April 25, 2012 00:00
By Achara Deboonme
Thai Airways International president Piyasvasti Amranand is annoyed about the rumour that he is on the way out of the national carrier.
“This is nonsense. I wonder why some still believe in this rumour,” he said in a recent interview.
“This is groundless and there is no reason for a change, as THAI operations are on the right track.”
He denied signing or submitting a letter of resignation or coming under external pressure to leave his job.
For more than 60 years, THAI has always faced this revolving-door rumour after changes in the government, as new governments tend to nominate their own choices for state-enterprise chairmen and presidents.
In late 2009, Piyasvasti became the first THAI president to work under an employment contract. Should he resign before his term ends next year, he is liable to penalties of six months of salary, which is now about Bt1 million. He is also entitled to six months of compensation if the contract is terminated by any other party.
Unlike many predecessors, he has won strong support from shareholders and the general public, after his efforts to reintroduce transparency in the image-tainted organisation. Under his guidance, the airline has trimmed non-fuel expenses, which helped cushion it from turbulence both domestic and international.
This year, the airline is on course to achieve its net-profit target of Bt6 billion, he said.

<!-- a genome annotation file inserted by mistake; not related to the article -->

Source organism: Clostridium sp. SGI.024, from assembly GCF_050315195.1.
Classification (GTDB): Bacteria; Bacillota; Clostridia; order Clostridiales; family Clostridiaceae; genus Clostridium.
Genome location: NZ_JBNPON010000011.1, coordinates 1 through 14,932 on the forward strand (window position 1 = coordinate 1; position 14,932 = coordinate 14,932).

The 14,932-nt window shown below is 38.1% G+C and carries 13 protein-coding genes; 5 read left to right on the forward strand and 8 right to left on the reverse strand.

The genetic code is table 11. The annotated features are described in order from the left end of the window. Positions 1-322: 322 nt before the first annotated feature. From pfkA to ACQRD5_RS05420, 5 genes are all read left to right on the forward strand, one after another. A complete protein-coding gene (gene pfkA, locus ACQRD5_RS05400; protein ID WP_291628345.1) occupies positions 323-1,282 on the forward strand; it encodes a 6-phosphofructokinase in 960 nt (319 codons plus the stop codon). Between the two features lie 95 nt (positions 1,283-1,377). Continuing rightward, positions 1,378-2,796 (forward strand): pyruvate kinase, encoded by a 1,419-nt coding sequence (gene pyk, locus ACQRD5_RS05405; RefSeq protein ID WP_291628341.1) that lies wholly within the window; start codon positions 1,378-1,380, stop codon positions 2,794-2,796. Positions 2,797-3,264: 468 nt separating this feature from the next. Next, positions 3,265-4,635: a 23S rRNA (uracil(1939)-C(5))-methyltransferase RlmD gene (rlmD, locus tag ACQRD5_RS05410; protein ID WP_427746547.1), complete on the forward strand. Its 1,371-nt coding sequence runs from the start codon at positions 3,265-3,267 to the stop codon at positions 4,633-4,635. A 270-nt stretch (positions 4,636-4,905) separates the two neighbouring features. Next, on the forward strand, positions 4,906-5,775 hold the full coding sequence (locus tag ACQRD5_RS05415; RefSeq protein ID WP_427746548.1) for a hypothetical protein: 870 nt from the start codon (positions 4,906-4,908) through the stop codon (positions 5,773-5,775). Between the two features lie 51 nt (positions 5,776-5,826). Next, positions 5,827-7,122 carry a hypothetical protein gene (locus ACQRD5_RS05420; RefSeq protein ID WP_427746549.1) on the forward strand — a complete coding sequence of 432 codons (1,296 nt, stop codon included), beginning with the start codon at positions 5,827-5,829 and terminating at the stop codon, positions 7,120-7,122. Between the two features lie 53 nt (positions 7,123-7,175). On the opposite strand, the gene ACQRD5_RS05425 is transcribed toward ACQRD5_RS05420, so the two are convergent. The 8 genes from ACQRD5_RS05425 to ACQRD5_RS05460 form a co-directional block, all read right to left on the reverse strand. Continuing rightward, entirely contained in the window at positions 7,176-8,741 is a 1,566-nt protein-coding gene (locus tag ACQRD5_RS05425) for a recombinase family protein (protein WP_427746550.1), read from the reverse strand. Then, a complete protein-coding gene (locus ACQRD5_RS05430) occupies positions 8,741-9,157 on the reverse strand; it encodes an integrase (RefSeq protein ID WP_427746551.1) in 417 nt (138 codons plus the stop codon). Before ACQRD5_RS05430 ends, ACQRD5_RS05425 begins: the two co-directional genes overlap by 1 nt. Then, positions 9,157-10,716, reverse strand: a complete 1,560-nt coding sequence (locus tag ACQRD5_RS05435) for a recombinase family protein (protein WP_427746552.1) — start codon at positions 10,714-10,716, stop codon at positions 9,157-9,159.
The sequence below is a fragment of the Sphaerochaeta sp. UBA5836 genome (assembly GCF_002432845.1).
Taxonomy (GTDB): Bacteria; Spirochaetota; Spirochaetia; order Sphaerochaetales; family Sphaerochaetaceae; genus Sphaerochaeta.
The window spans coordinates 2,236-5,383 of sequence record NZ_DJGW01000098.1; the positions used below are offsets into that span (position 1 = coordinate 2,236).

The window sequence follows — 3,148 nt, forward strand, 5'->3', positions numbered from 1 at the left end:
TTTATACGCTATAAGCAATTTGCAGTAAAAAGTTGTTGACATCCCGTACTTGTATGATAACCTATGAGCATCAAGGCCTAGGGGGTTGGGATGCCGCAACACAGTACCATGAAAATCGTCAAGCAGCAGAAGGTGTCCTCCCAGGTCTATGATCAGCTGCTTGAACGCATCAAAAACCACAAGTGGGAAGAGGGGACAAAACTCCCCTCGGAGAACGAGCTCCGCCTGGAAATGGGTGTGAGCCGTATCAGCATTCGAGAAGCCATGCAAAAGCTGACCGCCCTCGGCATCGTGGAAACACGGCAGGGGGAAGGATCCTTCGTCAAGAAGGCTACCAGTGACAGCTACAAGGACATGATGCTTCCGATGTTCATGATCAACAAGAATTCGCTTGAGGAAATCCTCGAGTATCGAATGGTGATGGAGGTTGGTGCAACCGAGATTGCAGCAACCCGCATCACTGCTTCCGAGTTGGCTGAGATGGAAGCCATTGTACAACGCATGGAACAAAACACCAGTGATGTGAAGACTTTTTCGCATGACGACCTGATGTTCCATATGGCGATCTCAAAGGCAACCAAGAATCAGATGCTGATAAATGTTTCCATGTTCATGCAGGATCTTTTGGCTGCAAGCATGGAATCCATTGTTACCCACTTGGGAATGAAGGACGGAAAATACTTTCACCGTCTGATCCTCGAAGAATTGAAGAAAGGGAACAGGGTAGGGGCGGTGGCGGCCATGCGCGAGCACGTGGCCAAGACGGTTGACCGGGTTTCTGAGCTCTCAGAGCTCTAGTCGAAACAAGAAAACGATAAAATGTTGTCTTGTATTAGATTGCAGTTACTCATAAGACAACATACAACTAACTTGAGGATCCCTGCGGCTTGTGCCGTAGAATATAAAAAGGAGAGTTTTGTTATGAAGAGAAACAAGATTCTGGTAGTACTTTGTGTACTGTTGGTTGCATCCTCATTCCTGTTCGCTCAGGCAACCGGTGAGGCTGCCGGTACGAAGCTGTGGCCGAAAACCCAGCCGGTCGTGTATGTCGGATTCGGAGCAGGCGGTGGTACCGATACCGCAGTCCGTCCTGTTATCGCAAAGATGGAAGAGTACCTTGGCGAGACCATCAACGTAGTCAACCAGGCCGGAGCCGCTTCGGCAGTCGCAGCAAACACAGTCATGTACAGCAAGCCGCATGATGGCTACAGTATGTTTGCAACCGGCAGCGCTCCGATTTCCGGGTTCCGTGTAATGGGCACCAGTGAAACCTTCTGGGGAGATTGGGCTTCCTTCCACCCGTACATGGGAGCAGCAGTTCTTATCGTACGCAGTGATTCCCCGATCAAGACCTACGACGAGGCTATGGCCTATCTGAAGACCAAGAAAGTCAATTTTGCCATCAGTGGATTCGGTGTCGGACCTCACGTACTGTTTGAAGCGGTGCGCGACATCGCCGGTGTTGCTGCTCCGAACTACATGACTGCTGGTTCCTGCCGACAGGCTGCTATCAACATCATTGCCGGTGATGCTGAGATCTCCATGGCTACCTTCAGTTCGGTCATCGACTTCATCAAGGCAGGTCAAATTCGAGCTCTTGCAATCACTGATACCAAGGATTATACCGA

New aircraft with better-designed seating capacity and entertainment systems as well as the new business plan focused more on Asian destinations are contributing to higher revenue.
First-quarter revenue has met the government’s expectations. The cabin factor as of April 20 had nearly hit 80 per cent.
This year, while jet-fuel prices exceed last year’s level, THAI stands to gain from hedging about 80 per cent of its purchases.
Thanks to contracts, THAI has earned foreign-exchange income of Bt350 million to Bt400 million a month.
“If things go as planned throughout this year, we could witness a gain of more than Bt4 billion, and that would push up our financial results,” he said.
For now, Piyasvasti isn’t paying any attention to speculation over his job security.
“There are so many things to deal with. I’d rather focus on my work,” he said.
One of them is the annual shareholders’ meeting scheduled for today.